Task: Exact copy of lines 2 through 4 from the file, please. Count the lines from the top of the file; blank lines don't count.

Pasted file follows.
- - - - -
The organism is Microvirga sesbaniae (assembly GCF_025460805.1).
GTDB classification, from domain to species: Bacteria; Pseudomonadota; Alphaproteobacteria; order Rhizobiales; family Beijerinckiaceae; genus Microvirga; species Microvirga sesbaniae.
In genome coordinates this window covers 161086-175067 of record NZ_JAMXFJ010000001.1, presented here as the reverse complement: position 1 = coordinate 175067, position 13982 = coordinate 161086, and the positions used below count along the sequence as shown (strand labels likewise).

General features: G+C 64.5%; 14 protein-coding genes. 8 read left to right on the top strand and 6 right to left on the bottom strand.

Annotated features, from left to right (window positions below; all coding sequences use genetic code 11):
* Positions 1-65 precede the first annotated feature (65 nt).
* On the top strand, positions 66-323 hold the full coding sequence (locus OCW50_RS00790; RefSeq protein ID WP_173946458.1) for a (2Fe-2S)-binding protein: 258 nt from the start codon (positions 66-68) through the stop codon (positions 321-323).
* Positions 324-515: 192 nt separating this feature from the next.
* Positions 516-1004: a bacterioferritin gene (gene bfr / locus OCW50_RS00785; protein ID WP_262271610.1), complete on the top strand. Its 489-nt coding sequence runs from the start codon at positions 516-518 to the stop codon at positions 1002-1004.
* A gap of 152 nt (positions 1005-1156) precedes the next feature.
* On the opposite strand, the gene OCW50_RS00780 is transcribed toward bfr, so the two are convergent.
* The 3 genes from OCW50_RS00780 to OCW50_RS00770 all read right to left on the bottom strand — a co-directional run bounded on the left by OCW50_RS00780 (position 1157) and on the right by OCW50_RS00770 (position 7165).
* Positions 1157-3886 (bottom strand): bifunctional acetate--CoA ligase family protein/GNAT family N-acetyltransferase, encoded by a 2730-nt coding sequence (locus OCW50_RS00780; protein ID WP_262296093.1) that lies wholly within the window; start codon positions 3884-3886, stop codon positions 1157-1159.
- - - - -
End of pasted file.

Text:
GTDB classification, from domain to species: Bacteria; Pseudomonadota; Alphaproteobacteria; order Rhizobiales; family Beijerinckiaceae; genus Microvirga; species Microvirga sesbaniae.
In genome coordinates this window covers 161086-175067 of record NZ_JAMXFJ010000001.1, presented here as the reverse complement: position 1 = coordinate 175067, position 13982 = coordinate 161086, and the positions used below count along the sequence as shown (strand labels likewise).

General features: G+C 64.5%; 14 protein-coding genes. 8 read left to right on the top strand and 6 right to left on the bottom strand.